The traditional bagged snacks market is having a tough time, faced with public concern with growing levels of obesity and the crusade to get schoolchildren eating better food, led by television chef Jamie Oliver. Brands are suffering as consumers turn away from traditional snacks to improve their diets and reduce their waistlines.
The sales downturn has forced manufacturers to boost their marketing activity. Market leader Walkers Crisps is no exception and, in line with other brands in the category, is experiencing a drop in sales. According to AC Nielsen, the bagged snacks category shrunk by 1.7 per cent in the year to October 2, 2004, while Walkers’ core sales fell by 1.9 per cent over the same period.
A Walkers spokeswoman says: “It has been widely reported that this is a challenging time for the entire category. However, we have a wide range of products and in some areas are seeing excellent growth; we are committed to our investment in the category.”
In a bid to stem the decline and as part of this investment, Walkers plans to launch a multi-million pound text promotion in which the brand will give away 9,000 iPod Minis in September (MW last week).
The spokeswoman says the core Walkers range remains the UK’s number one grocery brand: “Walkers remains our best-selling crisp range and, as always, remains the focus of our investment, both in terms of developing new products and innovative promotions, including last year’s ‘walk-o-meter’ giveaway and our latest iPod promotion.”
Industry sources say the iPod promotion is designed solely to boost volume sales. To ensure that it does, the promotion will receive extensive marketing support including a TV campaign, dedicated packaging and in-store activity. It is not clear whether the advertising will star Walkers’ brand ambassador Gary Lineker, who appears in TV executions for both Sensations and the core range.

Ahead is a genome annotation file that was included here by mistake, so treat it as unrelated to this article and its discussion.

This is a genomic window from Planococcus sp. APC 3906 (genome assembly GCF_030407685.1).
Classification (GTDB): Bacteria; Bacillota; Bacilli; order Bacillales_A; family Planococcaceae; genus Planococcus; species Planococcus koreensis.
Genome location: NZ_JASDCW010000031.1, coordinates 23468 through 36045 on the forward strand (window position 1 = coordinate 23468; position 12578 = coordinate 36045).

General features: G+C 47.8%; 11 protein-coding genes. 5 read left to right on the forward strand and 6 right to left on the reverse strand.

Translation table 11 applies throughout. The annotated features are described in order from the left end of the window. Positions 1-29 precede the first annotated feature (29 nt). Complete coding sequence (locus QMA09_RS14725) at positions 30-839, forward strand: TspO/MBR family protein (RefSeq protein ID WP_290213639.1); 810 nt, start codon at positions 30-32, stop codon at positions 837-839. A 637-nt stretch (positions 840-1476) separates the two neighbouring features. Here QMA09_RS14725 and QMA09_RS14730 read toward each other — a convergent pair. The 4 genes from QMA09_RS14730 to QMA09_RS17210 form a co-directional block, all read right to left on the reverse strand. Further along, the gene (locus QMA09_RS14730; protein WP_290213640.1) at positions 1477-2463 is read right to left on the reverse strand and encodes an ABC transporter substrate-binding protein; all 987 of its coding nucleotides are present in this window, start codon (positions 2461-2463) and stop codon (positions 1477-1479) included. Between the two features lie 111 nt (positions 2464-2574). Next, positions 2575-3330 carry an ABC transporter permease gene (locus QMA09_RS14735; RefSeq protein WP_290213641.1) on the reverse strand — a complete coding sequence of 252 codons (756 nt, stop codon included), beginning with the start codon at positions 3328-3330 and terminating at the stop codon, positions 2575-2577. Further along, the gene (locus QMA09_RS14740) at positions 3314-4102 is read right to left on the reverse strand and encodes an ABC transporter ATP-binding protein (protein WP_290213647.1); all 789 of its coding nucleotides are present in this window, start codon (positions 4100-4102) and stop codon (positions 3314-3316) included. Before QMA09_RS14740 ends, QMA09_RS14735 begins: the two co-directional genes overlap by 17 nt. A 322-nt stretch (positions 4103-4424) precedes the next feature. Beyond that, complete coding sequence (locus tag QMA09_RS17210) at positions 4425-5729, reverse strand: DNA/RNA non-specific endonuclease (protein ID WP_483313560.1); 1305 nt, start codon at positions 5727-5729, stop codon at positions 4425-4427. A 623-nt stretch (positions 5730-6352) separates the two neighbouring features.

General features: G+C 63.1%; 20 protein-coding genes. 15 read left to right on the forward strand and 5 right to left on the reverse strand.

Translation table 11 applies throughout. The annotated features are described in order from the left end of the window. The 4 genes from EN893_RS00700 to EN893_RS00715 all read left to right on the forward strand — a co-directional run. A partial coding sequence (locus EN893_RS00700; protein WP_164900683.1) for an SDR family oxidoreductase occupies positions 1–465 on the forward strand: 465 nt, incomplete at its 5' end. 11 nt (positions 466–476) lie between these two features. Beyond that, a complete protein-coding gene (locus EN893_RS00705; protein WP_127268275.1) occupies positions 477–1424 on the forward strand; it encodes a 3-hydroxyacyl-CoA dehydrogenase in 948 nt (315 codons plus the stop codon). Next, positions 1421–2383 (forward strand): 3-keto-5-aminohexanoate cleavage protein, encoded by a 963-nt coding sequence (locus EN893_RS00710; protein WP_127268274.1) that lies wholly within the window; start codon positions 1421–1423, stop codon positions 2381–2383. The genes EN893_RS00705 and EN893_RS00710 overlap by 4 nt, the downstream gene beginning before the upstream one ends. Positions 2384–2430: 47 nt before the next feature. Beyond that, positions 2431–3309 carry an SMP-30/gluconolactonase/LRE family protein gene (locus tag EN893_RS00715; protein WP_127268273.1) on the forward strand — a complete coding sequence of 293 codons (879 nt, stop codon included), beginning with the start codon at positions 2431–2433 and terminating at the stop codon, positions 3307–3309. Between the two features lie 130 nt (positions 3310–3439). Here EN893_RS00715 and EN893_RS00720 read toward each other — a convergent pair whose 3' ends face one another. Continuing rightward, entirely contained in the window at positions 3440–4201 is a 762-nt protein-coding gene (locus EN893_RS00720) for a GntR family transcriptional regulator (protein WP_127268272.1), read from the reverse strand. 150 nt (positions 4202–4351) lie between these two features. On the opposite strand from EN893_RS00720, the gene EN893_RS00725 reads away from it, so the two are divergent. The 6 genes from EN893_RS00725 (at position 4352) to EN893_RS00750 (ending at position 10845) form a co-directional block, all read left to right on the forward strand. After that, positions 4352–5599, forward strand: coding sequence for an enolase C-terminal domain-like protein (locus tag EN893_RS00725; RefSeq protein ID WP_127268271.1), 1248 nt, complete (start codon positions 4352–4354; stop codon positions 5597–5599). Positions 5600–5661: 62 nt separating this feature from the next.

One source says: “Walkers needs retailer support for this as it must recoup the cost of the packaging and texting. The iPod promotion will be everywhere during September.”
The problems suffered by Walkers Crisps are symptomatic of the market in general, says Will Brown-Swinbourne, who heads the Golden Wonder account at JWT. But he points to the success of the brand’s premium ranges, such as Walkers Sensations, as an example of where the market is still growing. He says: “The success of Sensations has cannibalised sales from Walkers’ own core range.”
But he adds that it will be supermarket own-label ranges that will overtake the branded standard crisps. “The nature of the retailers means that the obvious thing for them to do to keep trade spend low and get the most out of their relationships with manufacturers, is to develop the premium brands,” he says.
While Walkers is keen to stimulate sales in its core range and develop its premium portfolio, it also has its eye on the growing “better for you” category. It has already launched Potato Heads, a range of low-fat crisps with no artificial flavouring, colouring or preservatives, aimed at children.
This focus on healthier snacking has been extended to the core range: Walkers has reduced the saturated fat content of its crisps (MW November 27, 2003). It has done this by changing to a blend of high oleic sunflower oil that helps reduce levels of saturated fat by 30 per cent. Walkers is understood to be planning to reduce it by a further 20 per cent next year, and has introduced Sensations Olive Oil, a version of its premium product lower in saturated fat. Walkers is also working on reducing the salt content of its crisps by between five to 11 per cent and is launching a no-salt variant called Potato Heads Naked.
But it’s not just the crisps that are evolving. Last week, PepsiCo announced it has restructured its divisions to “meet the demands of a changing market” and provide the “level of focus required across these areas”. Walkers vice-president of marketing Neil Campbell becomes general manager of the division as part of the changes.
An industry insider says Walkers is already taking the initiative as market-leader and innovating in the healthier categories. The changes in management will ensure that the company increases its efforts to stay in step with consumers and their changing tastes and demands.
Facts and Figures
Walkers Crisps launched in 1948 and has grown into the UK’s number one grocery brand.
Henry Walker, the man who started making the crisps, was a pork butcher who turned to making crisps to maximise his factory capacity during rationing after the Second World War.
Gary Lineker, the long-standing star of the brand’s advertising, first appeared in a Walkers ad in 1995.
Walkers spent &£17m on advertising for the year to March 2005 (AC Nielsen Media Research).
Walkers had a 37.3 per cent share of the UK crisp market in 2003 (Datamonitor).
The UK spent &£994m on crisps in 2004. The market is set to grow to &£1.02bn by 2009.